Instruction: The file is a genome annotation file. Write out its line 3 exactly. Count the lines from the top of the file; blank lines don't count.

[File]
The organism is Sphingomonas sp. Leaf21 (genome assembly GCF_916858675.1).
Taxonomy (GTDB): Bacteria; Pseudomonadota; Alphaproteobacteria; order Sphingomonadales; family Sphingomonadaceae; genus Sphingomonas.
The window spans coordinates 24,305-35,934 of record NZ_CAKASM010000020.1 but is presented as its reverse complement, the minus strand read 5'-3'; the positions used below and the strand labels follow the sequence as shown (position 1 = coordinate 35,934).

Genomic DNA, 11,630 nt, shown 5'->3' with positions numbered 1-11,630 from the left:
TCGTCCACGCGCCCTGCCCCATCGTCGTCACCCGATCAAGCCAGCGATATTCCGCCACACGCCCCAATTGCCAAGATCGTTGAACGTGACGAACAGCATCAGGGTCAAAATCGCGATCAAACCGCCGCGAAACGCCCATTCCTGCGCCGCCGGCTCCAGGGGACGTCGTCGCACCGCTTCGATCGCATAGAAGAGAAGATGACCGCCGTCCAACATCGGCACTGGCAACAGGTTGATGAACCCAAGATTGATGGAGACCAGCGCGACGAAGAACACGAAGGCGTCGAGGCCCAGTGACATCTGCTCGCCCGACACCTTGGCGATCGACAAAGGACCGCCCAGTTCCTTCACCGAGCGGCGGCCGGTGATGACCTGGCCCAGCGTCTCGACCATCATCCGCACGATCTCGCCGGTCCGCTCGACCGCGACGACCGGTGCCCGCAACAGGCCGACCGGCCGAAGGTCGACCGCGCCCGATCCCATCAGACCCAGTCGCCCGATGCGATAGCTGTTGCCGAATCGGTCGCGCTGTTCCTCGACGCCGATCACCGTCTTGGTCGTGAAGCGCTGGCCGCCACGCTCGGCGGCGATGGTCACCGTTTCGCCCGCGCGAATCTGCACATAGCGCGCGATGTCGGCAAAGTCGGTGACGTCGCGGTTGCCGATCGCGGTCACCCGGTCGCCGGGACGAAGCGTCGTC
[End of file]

The window spans coordinates 24,305-35,934 of record NZ_CAKASM010000020.1 but is presented as its reverse complement, the minus strand read 5'-3'; the positions used below and the strand labels follow the sequence as shown (position 1 = coordinate 35,934).